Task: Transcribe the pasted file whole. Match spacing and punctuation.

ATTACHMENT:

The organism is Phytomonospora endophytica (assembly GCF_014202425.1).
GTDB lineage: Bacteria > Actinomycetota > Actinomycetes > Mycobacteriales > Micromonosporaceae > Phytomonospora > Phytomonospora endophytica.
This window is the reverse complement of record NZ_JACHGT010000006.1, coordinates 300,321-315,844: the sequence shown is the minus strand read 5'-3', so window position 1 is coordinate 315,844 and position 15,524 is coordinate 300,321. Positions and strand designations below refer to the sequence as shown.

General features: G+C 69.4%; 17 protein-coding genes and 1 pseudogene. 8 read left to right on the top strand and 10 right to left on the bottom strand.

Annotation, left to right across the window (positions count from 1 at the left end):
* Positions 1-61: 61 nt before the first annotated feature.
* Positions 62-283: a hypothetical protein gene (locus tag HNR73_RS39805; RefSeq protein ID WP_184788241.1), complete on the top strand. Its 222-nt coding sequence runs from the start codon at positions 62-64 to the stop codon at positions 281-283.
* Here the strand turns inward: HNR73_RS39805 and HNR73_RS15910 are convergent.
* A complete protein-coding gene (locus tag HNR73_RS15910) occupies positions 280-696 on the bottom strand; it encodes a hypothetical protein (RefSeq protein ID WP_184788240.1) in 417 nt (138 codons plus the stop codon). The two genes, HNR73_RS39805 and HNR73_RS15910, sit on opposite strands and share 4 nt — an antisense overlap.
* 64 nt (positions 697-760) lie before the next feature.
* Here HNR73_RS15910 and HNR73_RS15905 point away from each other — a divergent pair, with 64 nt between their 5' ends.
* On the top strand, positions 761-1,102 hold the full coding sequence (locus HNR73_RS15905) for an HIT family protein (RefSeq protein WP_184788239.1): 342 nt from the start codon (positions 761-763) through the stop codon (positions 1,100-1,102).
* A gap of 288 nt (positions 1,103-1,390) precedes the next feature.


The organism is Phytomonospora endophytica (assembly GCF_014202425.1).
GTDB lineage: Bacteria > Actinomycetota > Actinomycetes > Mycobacteriales > Micromonosporaceae > Phytomonospora > Phytomonospora endophytica.
This window is the reverse complement of record NZ_JACHGT010000006.1, coordinates 300,321-315,844: the sequence shown is the minus strand read 5'-3', so window position 1 is coordinate 315,844 and position 15,524 is coordinate 300,321. Positions and strand designations below refer to the sequence as shown.

General features: G+C 69.4%; 17 protein-coding genes and 1 pseudogene. 8 read left to right on the top strand and 10 right to left on the bottom strand.

Annotation, left to right across the window (positions count from 1 at the left end):
* Positions 1-61: 61 nt before the first annotated feature.
* Positions 62-283: a hypothetical protein gene (locus tag HNR73_RS39805; RefSeq protein ID WP_184788241.1), complete on the top strand. Its 222-nt coding sequence runs from the start codon at positions 62-64 to the stop codon at positions 281-283.
* Here the strand turns inward: HNR73_RS39805 and HNR73_RS15910 are convergent.
* A complete protein-coding gene (locus tag HNR73_RS15910) occupies positions 280-696 on the bottom strand; it encodes a hypothetical protein (RefSeq protein ID WP_184788240.1) in 417 nt (138 codons plus the stop codon). The two genes, HNR73_RS39805 and HNR73_RS15910, sit on opposite strands and share 4 nt — an antisense overlap.
* 64 nt (positions 697-760) lie before the next feature.
* Here HNR73_RS15910 and HNR73_RS15905 point away from each other — a divergent pair, with 64 nt between their 5' ends.
* On the top strand, positions 761-1,102 hold the full coding sequence (locus HNR73_RS15905) for an HIT family protein (RefSeq protein WP_184788239.1): 342 nt from the start codon (positions 761-763) through the stop codon (positions 1,100-1,102).
* A gap of 288 nt (positions 1,103-1,390) precedes the next feature.